It’s a powerful feature which I really like the look of. I personally worry about I/O contention and the lack of control I have over what happens to those important mission critical VM’s when that scenario occurs. The “Noisy Neighbour” element can be dealt with at CPU and Memory level with shares but until now you couldn’t at a storage level. I have previously resorted to purchasing EMC PowerPath/VE to double the downstream I/O available from each host and thus reduce the chances of contention. I may just rethink that one in future because of SIOC!
Further detailed information can be found in the following VMware technical documents
- SIOC — Technical Overview and Deployment Considerations
- Managing Performance Variance of applications using SIOC
- VMware performance engineering — SIOC Performance Study
VAAI – vStorage API for Array Integration
Shortly before the vSphere 4.1 announcement I listened to an EMC webcast run by Chad Sakacc. In this webcast he described EMC’s integration with the new vStorage API, specifically around offloading tasks to the array. So what does all this mean, what exactly is being offloaded?
Hardware assisted locking as described above provides improved LUN metadata locking. This is very important for increasing VM to datastore density. If we use the example of VDI boot storms, if only the blocks relevant to the VM being powered on are locked then you can have a more VM’s starting per datastore. The same applies in a dynamic VDI environment where images are being cloned and then spun up; the impact of busy cloning periods, i.e. first thing in the morning is mitigated.
The full copy feature would also have an impact in the dynamic VDI space, cloning of machines taking a fraction of the time as the ESX host is not involved. What I mean by that is when a clone is taken now, the data has to be copied up to the ESX server and then pushed back down to the new VM storage location. The same occurs when you do a storage vMotion, doing it without VAAI takes up valuable I/O Bandwidth and ESX CPU clock cycles. Offloading this to the array prevents this use of host resource and in tests has resulted in a saving of 99% on I/O traffic and 50% saving on CPU load.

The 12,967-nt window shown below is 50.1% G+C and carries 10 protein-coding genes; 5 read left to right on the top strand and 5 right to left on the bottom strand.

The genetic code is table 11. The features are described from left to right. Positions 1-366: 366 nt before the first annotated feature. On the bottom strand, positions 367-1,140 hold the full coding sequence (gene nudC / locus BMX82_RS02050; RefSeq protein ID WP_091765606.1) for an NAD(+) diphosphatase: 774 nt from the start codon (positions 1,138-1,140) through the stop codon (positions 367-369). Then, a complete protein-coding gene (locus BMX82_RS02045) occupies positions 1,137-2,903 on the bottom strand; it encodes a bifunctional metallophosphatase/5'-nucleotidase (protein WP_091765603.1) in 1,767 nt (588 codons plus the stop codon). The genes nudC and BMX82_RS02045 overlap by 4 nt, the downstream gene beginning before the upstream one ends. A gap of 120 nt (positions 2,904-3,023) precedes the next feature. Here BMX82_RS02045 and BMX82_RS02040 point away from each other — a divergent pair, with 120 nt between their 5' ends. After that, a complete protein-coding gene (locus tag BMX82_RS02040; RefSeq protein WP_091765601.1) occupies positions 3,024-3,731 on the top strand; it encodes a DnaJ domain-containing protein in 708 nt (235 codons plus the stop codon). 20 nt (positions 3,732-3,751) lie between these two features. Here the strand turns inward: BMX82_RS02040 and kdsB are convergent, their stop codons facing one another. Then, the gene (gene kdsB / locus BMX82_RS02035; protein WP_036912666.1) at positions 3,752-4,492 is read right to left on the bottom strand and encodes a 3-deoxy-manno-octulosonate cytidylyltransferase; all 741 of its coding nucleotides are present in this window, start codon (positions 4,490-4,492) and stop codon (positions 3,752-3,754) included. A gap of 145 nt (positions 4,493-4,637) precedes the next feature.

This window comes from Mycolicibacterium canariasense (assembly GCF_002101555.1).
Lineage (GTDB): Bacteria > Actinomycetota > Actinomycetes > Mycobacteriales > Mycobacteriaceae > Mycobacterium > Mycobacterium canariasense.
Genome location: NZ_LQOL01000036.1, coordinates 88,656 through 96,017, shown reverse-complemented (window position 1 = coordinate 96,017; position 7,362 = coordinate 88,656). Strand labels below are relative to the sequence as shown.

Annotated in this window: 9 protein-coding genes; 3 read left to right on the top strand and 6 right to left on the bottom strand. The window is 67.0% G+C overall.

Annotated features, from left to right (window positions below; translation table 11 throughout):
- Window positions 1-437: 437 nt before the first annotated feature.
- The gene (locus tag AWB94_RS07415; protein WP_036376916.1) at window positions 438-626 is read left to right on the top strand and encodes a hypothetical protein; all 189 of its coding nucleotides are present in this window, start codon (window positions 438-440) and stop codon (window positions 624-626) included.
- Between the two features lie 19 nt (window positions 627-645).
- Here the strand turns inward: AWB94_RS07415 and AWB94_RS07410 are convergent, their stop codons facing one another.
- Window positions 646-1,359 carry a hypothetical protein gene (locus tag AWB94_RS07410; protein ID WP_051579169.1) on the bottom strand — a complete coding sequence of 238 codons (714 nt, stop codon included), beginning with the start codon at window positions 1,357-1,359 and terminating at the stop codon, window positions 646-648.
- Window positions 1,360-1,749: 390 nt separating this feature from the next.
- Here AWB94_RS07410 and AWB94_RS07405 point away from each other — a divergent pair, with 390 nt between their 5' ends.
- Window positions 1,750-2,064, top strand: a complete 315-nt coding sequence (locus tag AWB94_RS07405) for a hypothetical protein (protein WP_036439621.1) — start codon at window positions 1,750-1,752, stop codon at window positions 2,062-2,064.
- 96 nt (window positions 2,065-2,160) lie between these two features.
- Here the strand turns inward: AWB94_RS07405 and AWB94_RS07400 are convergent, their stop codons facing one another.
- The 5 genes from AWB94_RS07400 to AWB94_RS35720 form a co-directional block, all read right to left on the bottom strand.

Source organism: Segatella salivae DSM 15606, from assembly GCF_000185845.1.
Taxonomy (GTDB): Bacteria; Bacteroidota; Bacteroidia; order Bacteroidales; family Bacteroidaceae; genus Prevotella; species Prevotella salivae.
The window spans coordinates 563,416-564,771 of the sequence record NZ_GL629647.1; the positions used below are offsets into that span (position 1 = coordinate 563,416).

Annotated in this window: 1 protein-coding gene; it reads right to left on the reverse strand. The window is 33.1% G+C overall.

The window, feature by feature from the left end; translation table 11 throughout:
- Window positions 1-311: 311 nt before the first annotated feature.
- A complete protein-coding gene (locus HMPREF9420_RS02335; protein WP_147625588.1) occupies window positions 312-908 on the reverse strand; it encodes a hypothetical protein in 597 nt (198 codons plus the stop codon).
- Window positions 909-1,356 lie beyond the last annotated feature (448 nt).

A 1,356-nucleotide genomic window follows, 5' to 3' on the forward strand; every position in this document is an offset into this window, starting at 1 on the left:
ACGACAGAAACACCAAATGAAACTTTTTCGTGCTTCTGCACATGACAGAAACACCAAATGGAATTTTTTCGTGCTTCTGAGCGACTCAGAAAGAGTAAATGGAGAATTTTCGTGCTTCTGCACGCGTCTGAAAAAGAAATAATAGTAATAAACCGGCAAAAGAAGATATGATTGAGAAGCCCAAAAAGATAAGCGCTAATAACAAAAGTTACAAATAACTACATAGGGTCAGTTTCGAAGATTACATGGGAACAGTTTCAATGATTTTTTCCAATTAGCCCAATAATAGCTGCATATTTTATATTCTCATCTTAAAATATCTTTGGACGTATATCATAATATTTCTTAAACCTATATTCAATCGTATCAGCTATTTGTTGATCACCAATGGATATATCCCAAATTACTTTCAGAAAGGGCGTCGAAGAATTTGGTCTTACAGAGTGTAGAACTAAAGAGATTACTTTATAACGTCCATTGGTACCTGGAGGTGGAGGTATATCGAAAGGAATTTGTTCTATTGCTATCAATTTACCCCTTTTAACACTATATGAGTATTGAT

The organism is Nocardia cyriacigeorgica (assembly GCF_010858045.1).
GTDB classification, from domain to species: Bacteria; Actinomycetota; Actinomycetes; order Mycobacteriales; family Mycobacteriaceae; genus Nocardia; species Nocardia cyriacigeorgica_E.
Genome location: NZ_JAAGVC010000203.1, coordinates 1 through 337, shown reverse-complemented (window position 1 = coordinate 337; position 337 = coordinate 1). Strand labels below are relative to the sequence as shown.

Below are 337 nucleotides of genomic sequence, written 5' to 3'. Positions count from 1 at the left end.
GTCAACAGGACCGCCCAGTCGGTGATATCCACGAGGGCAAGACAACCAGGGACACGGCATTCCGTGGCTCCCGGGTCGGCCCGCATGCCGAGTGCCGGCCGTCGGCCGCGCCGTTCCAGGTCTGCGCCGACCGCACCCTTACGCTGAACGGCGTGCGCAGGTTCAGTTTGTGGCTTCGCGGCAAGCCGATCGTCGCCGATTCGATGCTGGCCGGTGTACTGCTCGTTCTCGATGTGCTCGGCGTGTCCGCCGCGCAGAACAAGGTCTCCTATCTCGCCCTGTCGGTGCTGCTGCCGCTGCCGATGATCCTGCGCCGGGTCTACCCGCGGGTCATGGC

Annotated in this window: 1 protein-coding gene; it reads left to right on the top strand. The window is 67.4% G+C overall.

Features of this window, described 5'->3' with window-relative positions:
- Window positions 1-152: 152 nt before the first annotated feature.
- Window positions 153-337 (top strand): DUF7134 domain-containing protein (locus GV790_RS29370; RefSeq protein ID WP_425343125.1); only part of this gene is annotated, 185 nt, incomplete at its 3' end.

In EMC Labs a test of storage vMotion was carried out with VAAI turned off, it took 2 mins 21 seconds. The same test was tried again with VAAI enabled, this time the storage vMotion took 27 seconds to complete. That is a 5x improvement, and EMC have indicated that they have had a 10x improvement in some cases. Check out this great video which shows a storage vMotion and the impact on ESX and the underlying array.
There is also a 4th VAAI feature which has been left in the vStorage API but is currently unavailable, Mike Laverick wrote about it here. Its a Thin Provisioning API and Chad Sakacc explained during the group session that its main use is for Thin on Thin storage scenarios. The vStorage API will in the future provide vCenter insight into array level over provisioning as well as the VMware over provisioning. It will also be used to proactively stun VM’s as opposed to letting them crash as currently happens.